It is well known that children learn by imitating those around them. This is evidenced to best effect when they confidently say a word or phrase in company that you uttered in an unguarded moment and really regret! As we grow older, we continue to mimic those around us that we admire; whether it be trying to perfect the exact style of our favourite footballers kick, or fix our hair just like that actor. We copy behaviours too, particularly of those we admire; perhaps celebrities, teachers, friends, managers or parents. If we thought about it, all of us could admit to imitating others at times, modelling ourselves on someone we aspire to be like.
Have you ever considered that others might be modelling themselves on you?
If you hold a position of influence, whether as a parent, a leader or friend, chances are high that others are watching your behaviour and imitating it. Does that thought make you feel honoured, or are you squirming a little? Those of us in leadership positions need to be particularly aware that if we behave in a certain way, some of those following us will assume that we’re condoning that behaviour, that it is acceptable, and therefore okay for them to do as well.
If you hold a position of influence, chances are high that others are watching your behaviour and imitating it.
What behaviours might they see in you that you might wish them not to copy? Is there a pervading culture that has a negative effect on your group? Perhaps it is gossip, negativity, busyness or bickering. Now take a good, honest look at yourself and ask whether you have any part in perpetuating this. Maybe you don’t, but if you realise you do, now is the time to own that responsibility and begin to address it with the Lord’s help.
Sometimes, it might be necessary to openly share your error and seek forgiveness. By doing this you encourage others to follow your example of confession and humility and you can then begin the process of change as a group. Don’t let your pride get in the way of this. In Philippians 2, Paul points us to the example of Jesus’ humility, “Do nothing out of selfish ambition or vain conceit. Rather, in humility value others above yourselves, not looking to your own interests but each of you to the interests of the others.” We are all broken people, and as leaders we need to climb down from the pedestals society places us on.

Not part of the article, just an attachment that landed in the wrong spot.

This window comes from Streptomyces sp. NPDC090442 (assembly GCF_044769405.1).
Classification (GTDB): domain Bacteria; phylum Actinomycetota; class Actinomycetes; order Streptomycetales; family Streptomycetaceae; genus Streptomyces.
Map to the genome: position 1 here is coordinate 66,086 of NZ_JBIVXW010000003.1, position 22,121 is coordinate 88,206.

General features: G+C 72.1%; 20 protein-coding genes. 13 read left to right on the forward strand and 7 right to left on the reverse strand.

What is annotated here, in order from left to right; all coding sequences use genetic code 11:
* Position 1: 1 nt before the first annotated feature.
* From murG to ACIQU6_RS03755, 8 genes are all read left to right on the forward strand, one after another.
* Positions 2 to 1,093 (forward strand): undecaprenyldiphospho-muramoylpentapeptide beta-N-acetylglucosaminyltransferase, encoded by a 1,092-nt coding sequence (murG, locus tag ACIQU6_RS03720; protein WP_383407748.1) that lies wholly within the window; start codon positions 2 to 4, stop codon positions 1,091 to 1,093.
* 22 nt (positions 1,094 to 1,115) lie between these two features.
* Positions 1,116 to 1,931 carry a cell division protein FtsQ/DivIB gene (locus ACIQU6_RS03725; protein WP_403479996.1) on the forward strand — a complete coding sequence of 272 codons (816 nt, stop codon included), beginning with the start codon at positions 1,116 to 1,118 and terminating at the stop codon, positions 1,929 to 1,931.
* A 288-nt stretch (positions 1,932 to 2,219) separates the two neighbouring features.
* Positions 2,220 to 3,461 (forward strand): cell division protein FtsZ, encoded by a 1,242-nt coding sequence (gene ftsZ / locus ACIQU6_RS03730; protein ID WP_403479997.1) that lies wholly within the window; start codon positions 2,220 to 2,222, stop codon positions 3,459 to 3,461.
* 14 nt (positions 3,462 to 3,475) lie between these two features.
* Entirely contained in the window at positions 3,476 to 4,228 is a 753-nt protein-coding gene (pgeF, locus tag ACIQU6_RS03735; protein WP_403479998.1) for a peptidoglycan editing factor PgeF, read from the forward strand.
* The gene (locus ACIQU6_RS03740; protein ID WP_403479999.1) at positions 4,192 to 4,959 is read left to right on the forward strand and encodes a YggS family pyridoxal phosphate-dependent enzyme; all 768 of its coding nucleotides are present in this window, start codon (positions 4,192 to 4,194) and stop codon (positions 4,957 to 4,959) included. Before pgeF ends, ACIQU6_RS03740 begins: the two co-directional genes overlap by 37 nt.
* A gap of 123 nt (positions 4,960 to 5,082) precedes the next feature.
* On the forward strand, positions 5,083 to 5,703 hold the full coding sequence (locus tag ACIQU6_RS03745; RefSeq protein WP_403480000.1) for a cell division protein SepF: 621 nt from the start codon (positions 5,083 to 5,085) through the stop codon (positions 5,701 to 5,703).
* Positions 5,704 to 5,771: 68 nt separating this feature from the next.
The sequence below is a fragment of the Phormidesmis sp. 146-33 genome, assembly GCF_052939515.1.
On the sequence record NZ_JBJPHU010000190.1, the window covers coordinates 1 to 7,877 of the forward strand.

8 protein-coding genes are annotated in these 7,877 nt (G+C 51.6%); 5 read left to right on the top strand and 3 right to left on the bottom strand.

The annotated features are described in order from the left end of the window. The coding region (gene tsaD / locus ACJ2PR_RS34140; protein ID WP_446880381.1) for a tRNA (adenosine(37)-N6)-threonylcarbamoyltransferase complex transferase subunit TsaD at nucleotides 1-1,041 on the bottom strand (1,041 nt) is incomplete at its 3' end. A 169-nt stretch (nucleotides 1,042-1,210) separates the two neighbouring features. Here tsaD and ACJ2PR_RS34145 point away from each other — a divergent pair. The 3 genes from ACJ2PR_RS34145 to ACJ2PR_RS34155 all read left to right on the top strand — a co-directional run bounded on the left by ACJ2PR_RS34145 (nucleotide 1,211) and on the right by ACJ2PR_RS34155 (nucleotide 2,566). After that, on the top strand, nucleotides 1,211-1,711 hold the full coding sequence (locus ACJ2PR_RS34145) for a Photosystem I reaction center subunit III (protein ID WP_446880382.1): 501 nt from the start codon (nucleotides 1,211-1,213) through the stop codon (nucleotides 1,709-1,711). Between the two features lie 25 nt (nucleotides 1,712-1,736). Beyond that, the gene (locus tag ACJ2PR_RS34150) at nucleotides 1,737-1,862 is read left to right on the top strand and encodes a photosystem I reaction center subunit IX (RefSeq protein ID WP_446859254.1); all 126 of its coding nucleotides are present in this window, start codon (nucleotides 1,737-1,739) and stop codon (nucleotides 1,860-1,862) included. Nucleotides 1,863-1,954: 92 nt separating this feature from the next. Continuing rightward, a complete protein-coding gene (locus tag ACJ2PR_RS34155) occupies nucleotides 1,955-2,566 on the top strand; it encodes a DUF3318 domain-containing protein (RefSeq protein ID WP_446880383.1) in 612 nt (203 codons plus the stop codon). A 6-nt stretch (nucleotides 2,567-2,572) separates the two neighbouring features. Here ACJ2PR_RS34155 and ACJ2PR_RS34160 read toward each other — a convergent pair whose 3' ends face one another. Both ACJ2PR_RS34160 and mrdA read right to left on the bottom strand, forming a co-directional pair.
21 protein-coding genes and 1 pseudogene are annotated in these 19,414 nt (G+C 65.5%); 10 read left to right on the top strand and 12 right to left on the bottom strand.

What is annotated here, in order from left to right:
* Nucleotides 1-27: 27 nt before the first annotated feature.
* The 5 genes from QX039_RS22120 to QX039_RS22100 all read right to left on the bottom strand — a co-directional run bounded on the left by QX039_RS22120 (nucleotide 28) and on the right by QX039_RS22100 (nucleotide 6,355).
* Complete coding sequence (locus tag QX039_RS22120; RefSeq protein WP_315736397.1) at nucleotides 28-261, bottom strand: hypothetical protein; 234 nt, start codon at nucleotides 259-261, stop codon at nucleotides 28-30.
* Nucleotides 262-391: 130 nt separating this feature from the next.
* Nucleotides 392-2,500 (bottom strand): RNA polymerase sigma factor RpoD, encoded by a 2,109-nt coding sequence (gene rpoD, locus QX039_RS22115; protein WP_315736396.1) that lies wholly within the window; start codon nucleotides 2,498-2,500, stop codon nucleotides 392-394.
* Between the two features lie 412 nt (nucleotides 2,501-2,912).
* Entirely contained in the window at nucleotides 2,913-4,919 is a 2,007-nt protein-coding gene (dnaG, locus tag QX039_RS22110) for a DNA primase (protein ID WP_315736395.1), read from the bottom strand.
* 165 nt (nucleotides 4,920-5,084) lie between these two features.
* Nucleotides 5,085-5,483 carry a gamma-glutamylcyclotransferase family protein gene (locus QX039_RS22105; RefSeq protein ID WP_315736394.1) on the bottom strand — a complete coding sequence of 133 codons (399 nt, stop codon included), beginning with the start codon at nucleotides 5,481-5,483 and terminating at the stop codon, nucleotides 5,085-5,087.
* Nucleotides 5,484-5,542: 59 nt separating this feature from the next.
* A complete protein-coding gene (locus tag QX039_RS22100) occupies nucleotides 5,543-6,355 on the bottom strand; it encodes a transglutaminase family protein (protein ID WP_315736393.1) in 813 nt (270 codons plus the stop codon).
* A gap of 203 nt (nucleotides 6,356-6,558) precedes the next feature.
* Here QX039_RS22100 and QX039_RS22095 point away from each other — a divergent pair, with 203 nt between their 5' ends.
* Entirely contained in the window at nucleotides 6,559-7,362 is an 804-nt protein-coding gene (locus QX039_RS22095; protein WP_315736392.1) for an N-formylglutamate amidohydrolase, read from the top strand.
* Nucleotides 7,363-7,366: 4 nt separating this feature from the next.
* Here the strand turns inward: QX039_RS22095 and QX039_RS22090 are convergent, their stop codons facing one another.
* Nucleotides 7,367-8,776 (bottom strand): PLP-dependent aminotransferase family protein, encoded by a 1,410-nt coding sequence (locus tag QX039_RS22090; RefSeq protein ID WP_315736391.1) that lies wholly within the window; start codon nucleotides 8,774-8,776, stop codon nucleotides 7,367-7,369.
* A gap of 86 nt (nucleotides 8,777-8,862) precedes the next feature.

Be encouraged – this also presents a great opportunity, because people will also imitate your good habits! By modelling the behaviour you want to see, you have the potential to be a massive influence on the culture of the group you lead, whether in your community, family, work place or church.
By modelling the behaviour you want to see, you have the potential to be a massive influence on the culture of the group you lead
So what do you long to see change in your context? Would you love to see more kindness shown? Be more kind. Do you wish your group shared more openly about their struggles? Be willing to be vulnerable and open with them about yours. Do you wish your team grumbled less? Choose to find things to be thankful for in each situation you encounter and share these thoughts with your team. Do you have a team of worn out workers? Model rest and Sabbath for them, set boundaries for your own work or ministry and you will empower them to do the same. If you work yourself into the ground, many will feel the same is expected of them.
We need to be aware of how our character and behaviour influences others, and remember the words of Paul in 1 Corinthians 11: “Follow my example, as I follow the example of Christ.”
Can we confidently encourage those we lead to follow our example? We can only do this if we are continually spending time understanding and following the example of Christ, modelling our character on His.